The Personal Representative in Probate Claims
The position of the personal representative is a difficult and dangerous one – dangerous in that getting it wrong involves an adverse costs order, sometimes personally against the PR (see Shovelar v Lane  4 All ER 669).
This article briefly identifies the kinds of claims and the position the PR should take. If there is only one Golden Rule in this area it is “stay neutral”. Wherever, the PR has no personal stake in the litigation the only correct answer can be to leave the protagonists to sort it out or else to ask the Court to take a view. To do anything else is to risk an adverse order.
The Types of Claims
There are broadly three kinds of claims that can be described broadly as a probate claim. These are (note Alsop Wilkinson (a Firm) v Neary  1 WLR 1220):
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- A dispute regarding the terms on which the estate is held.
- A claim by or against the estate.
- A claim against the personal representatives themselves. This includes claims for an account, to substitute the PRs, or for damages for wrongful administration.
1. Claims regarding beneficial interests
The most frequently encountered claims are:
- Those regarding the validity of Wills. These may involve allegations regarding the formalities of the execution of the Will, the capacity of the testator to make a Will, his knowledge and approval of it or (occasionally) of undue influence.
- A claim for reasonable financial provision under the Inheritance (Provision for Family and Dependants) Act 1975.
- A claim for rectification of the Will under section 20 of the Administration of Estates Act 1982.
- A dispute regarding the meaning or interpretation of the Will.
All these claims are essentially claims as to how the estate should be distributed once it has been administered. The PRs have no stake in the outcome of this dispute. Therefore, aside from the burdens imposed by the Civil Procedure Rules (e.g. CPR 57.16), the only correct role for them to take is a neutral one.
2. Claims by or against the Estate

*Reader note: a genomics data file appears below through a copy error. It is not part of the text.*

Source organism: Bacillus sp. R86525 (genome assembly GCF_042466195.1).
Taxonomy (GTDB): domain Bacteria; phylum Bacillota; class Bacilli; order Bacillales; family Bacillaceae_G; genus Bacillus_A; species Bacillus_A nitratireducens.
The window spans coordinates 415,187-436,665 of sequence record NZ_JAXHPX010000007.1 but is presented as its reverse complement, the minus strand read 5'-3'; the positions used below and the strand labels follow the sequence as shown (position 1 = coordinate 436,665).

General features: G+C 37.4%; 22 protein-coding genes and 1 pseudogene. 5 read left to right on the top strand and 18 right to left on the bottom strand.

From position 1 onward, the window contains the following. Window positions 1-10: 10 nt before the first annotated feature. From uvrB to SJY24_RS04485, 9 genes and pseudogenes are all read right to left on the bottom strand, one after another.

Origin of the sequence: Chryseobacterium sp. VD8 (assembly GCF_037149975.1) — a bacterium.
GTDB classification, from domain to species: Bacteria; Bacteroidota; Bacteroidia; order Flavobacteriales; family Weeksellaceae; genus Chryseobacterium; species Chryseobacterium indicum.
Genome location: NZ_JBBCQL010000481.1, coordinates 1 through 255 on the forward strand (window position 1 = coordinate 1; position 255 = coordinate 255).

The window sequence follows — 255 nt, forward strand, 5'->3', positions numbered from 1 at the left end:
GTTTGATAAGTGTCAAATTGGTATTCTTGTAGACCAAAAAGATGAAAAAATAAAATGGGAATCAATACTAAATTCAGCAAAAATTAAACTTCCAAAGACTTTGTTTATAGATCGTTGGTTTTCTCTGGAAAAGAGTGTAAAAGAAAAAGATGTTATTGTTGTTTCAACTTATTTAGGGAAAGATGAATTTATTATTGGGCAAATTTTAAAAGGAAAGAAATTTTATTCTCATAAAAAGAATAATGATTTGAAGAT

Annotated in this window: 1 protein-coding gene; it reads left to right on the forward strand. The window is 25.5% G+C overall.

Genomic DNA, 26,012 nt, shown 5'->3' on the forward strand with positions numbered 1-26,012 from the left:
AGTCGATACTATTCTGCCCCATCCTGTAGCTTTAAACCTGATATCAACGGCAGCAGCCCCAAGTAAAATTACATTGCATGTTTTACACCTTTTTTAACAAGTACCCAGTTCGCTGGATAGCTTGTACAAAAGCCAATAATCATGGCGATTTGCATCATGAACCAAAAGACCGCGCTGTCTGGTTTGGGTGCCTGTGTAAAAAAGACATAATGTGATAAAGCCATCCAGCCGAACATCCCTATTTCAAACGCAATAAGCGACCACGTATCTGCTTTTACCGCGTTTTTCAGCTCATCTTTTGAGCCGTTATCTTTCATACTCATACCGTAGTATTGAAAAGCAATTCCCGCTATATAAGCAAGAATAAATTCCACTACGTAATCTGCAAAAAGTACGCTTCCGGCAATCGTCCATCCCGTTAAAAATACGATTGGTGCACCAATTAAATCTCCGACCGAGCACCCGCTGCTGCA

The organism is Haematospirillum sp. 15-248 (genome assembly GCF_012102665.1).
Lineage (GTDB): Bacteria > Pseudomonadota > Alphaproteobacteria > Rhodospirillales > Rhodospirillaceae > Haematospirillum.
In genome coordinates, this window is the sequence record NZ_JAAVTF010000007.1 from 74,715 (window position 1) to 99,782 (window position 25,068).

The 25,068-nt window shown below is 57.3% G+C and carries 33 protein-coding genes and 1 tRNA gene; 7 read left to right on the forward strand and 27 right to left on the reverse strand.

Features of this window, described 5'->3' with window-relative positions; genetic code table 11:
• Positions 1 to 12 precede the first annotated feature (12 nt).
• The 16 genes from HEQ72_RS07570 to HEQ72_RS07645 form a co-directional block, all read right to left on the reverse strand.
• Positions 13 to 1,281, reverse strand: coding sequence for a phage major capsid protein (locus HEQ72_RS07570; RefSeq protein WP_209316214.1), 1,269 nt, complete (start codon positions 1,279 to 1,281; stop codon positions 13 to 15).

A claim by an estate can include just about any claim that an individual might make. Thus, they can include claims to recover debts owed to the deceased, damages for personal injury (perhaps arising out of the death) and so on.
As these are adverse to the estate the role of the PR is to defend or compromise them. Normally there is no scope for neutrality.
However, a PR (or a trustee) will frequently experience a claim that all the estate, or the whole of some property in the name of the estate, is held by the estate on constructive trust, or subject to a proprietary estoppel, in favour of that person.
Claims of this kind are made by or against the PR because they are against assets held by them as such. Strictly analysed they are claims that are adverse to the estate. However, the reality of them is that they are disputes as to how the beneficial interest in the estate is held. Moreover, if the claim succeeds there will be no fund to pay the PR’s costs of their defence (or any adverse costs orders).
In almost all circumstances, these are claims where the PR should remain neutral or, if not, to obtain the direction of the court to do otherwise (see Lewin at para 21-111). That this is the case is often not appreciated, occasionally to disastrous effect (see Shovelar v Lane  EWCA 802).
The problems created by such cases can in some circumstances be avoided by obtaining indemnities (not just consent) from beneficiaries or from the court. However, if the dispute is truly as to beneficial ownership and if there are beneficiaries ready and able to participate in that dispute then the court may well not indemnify a PR for taking a positive stance (see Alsop Wilkinson v Neary).
3. Claims adverse to the Personal Representative
Claims against PR’s themselves include claims for an account, claims criticising their fees and claims seeking to remove them as PR.
Claims of this kind are adverse to the PR personally. The PR has no choice but to defend (or compromise) and should they lose they will risk an order for and for costs against them, with no recourse to the estate. Whilst a successful PR may be ordered costs from the estate or from the litigant personally he usually has no right, prior to the conclusion of the claim, to seek approval or protection from the court for the stance he is taking.
Neutrality is itself often misunderstood. It certainly does not involve advancing a case in favour of one side or another or providing witness evidence (although a PR may be asked to give evidence for one side or another). It also does not involve, other than at the invitation of the Court or with the agreement of all the parties, assisting the Court since ultimately doing that will favour one party over another. In almost all cases staying neutral means simply doing nothing, thereby not incurring any costs – or any risks – in the litigation.
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